Court upholds Khasu suspension

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ABC Deputy Leader Tlali Khasu
ABC Deputy Leader Tlali Khasu

Tefo Tefo

DEPUTY Leader of the main opposition All Basotho Convention (ABC) Tlali Khasu yesterday lost his court bid to have his suspension from the ABC’s National Executive Committee (NEC) nullified.

The ABC leader Dr Thomas Thabane wrote the letter on 17 September suspending Mr Khasu from the NEC for 90 days for allegedly castigating Dr Thabane on a local radio station.

Dr Thabane’s letter was endorsed by the NEC on 18 September.

According to papers filed in court Mr Khasu’s suspension was communicated to him on 18 September 2016, immediately after the committee endorsed Dr Thabane’s letter.

The papers stipulate that Mr Khasu was told to wait outside the meeting hall when the committee deliberated on the letter and was only called in after the committee had endorsed the letter. The letter was then given to him.

Court papers also state that he was asked to comment on the letter but he only said the majority of Basotho expected the party to remain united after the meeting so that they could be ready to take over the government which appeared shaky.

Mr Khasu then filed an urgent application on 23 September asking the court to grant him an order reviewing and setting aside his suspension on the grounds of irregularities.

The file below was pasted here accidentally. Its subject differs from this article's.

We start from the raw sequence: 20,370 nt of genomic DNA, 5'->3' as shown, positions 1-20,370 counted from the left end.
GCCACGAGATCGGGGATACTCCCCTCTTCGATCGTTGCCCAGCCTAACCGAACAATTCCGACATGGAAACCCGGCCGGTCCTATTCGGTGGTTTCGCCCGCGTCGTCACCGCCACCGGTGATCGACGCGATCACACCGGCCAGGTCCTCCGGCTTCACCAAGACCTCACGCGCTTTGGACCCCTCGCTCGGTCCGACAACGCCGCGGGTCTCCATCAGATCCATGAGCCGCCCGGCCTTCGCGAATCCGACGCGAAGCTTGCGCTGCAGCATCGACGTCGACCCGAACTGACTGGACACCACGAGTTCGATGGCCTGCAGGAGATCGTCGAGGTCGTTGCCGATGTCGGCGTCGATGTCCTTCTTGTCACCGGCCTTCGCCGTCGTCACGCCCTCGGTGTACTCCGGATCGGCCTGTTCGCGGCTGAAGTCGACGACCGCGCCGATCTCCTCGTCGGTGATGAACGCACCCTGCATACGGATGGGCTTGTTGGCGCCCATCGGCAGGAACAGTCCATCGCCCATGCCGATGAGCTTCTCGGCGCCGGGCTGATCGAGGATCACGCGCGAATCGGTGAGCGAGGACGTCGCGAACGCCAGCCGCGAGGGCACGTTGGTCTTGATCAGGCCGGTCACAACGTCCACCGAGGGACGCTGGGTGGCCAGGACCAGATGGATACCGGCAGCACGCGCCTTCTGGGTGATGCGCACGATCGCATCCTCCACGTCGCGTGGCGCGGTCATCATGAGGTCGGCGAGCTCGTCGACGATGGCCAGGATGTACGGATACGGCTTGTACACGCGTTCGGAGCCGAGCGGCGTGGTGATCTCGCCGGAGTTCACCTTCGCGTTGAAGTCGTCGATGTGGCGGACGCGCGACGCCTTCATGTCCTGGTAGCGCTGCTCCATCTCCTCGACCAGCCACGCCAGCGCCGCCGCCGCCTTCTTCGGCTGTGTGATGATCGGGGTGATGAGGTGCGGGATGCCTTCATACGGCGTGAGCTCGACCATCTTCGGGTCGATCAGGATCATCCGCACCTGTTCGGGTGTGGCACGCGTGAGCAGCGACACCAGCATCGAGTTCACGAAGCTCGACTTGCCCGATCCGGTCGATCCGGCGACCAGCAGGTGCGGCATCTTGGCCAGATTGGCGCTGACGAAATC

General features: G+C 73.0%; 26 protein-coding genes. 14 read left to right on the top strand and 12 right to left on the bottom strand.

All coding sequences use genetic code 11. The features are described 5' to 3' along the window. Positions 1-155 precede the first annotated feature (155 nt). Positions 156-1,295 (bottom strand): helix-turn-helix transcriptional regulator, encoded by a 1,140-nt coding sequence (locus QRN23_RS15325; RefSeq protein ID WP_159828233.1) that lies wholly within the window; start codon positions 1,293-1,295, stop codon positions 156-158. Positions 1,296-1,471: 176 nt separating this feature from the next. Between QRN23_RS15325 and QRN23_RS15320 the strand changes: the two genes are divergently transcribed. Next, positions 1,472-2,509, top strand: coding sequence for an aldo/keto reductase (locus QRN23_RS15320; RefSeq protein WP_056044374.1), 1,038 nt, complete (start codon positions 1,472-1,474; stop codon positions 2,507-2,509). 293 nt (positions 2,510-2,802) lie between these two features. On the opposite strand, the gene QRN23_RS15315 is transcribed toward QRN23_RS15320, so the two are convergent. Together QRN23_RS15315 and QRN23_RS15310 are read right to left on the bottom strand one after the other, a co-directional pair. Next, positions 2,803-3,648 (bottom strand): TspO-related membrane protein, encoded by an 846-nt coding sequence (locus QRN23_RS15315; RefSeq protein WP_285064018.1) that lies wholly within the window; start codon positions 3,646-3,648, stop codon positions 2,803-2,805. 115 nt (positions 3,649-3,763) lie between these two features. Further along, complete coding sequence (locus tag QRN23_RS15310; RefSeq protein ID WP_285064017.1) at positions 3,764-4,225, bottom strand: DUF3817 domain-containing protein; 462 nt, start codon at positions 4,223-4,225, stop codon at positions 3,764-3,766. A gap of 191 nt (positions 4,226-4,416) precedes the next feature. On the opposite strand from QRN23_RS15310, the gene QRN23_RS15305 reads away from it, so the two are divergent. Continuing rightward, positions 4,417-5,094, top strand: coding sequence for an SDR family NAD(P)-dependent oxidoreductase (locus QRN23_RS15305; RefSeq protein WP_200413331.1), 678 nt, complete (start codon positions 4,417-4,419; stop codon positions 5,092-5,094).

He complained that he was not heard before the decision to suspend him was reached.

But the High Court judge Justice Tšeliso Monaphathi yesterday dismissed his application on the grounds that he was given a hearing, although it was after the decision was made.

The judge said the main issue to be decided was whether Dr Thabane and the executive committee acted according to the party’s constitution and he said there was consistency between the constitution and what Dr Thabane and the committee did.

He said the party’s constitution provides that the leader of the party is vested with powers to suspend any member of the executive committee for misconduct or misbehaviour.

He further said the same constitution provides that the leader should present his decision before the executive committee for either approval or disapproval.

“The actions of the President and the committee are consistent with the constitution.

“And in the legal sense it cannot be said that there was unfairness for him (Mr Khasu),” he said.

The judge dismissed Mr Khasu’s application but did not award costs of suit against him.

“I looked at all the circumstances of this case. Although this application has to fail I do not award costs to either applicant or the respondents,” he ruled.

The respondents were Dr Thabane, ABC’s NEC and ABC as the party.

Justice Monaphathi said he made the decision after Mr Khasu had failed to prove before court that there was an irregularity in suspending him.

He said: “The irregularity that is contained in one of the prayers was not proved.”

Among other things, Mr Khasu had asked the court to set aside his suspension pending finalisation of the case he filed in court.

But Justice Monaphathi refused the interim order on the grounds that the courts of law could not grant interim orders that have characteristics of final orders.

Mr Khasu was also seeking an order that Dr Thabane’s act of suspending him be “declared null and void ab initio (from the beginning)”.

Alternatively he was seeking for Dr Thabane’s act of suspending him to be “reviewed, corrected and set aside on grounds of irregularity”.

Mr Khasu also complained he was suspended without being afforded a hearing.

He was represented by Advocate Letuka Molati, while Dr Thabane, ABC’s NEC and ABC were represented by Advocate Ranale Thoahlane.

 

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